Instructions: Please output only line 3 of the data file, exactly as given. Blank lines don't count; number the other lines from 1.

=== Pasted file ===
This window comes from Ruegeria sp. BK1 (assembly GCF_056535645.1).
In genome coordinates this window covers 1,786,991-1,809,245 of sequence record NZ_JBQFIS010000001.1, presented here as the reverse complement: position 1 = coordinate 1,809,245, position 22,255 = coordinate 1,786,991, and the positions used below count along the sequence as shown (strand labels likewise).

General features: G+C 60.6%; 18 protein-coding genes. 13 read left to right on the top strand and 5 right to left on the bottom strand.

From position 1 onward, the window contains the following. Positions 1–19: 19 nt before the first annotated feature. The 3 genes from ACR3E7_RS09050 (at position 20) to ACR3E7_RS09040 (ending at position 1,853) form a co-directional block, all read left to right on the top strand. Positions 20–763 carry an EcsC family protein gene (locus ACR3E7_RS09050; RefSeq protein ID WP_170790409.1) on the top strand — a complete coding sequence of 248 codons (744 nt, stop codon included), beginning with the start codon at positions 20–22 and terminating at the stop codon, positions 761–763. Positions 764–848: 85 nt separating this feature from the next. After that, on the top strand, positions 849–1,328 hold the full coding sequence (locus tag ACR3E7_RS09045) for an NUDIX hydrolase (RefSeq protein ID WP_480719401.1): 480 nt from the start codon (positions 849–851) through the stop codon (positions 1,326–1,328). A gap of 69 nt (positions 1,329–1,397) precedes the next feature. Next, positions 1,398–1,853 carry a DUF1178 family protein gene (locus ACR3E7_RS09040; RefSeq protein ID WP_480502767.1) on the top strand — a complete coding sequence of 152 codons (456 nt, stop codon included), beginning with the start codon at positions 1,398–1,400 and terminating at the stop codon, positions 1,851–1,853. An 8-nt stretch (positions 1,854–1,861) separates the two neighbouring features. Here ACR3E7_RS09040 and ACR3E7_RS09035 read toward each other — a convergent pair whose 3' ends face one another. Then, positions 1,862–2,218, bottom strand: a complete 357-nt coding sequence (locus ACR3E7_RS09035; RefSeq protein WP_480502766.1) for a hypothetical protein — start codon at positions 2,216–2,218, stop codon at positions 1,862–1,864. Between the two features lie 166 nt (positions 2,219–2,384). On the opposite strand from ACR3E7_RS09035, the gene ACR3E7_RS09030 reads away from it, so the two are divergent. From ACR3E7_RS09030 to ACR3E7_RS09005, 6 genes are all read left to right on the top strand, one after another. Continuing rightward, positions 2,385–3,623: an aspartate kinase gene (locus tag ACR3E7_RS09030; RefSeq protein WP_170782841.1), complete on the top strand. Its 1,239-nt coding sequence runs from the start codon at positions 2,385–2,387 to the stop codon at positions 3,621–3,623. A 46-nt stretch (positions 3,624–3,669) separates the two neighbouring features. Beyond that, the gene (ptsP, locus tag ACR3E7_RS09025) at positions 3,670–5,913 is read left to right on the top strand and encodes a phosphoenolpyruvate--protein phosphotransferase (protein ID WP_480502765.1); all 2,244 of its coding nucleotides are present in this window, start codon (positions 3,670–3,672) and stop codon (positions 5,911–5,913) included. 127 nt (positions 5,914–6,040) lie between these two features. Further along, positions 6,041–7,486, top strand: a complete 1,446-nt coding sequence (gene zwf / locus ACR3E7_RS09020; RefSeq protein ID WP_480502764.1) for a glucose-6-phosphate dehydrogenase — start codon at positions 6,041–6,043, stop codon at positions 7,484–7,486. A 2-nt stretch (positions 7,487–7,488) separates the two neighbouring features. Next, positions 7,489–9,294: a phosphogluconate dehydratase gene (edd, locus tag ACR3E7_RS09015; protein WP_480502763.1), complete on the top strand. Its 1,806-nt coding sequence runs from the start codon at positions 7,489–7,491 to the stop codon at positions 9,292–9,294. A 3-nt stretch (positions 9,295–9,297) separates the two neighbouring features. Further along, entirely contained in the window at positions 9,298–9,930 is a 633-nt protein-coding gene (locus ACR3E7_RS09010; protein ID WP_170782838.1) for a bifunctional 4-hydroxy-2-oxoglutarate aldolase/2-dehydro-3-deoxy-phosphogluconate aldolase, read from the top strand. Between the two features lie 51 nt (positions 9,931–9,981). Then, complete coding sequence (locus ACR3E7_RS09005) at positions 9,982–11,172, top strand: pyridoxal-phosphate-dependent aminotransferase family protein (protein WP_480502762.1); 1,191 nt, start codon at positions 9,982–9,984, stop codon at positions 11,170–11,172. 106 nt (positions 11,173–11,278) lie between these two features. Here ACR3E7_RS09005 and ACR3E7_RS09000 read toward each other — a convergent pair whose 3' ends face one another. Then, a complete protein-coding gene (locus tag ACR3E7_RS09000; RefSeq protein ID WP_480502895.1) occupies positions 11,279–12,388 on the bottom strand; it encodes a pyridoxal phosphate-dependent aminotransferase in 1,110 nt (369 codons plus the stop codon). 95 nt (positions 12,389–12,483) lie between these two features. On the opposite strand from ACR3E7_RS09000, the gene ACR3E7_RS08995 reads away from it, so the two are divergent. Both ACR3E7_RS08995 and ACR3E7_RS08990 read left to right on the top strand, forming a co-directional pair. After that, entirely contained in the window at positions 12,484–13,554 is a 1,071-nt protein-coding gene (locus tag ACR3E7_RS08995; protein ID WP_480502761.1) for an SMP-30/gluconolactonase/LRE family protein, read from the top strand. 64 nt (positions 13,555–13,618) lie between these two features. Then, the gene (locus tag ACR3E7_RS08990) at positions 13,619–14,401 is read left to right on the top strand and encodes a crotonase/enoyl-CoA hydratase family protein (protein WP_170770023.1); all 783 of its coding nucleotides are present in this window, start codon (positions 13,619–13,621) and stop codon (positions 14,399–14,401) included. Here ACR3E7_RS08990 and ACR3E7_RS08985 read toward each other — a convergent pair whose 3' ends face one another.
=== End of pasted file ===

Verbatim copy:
General features: G+C 60.6%; 18 protein-coding genes. 13 read left to right on the top strand and 5 right to left on the bottom strand.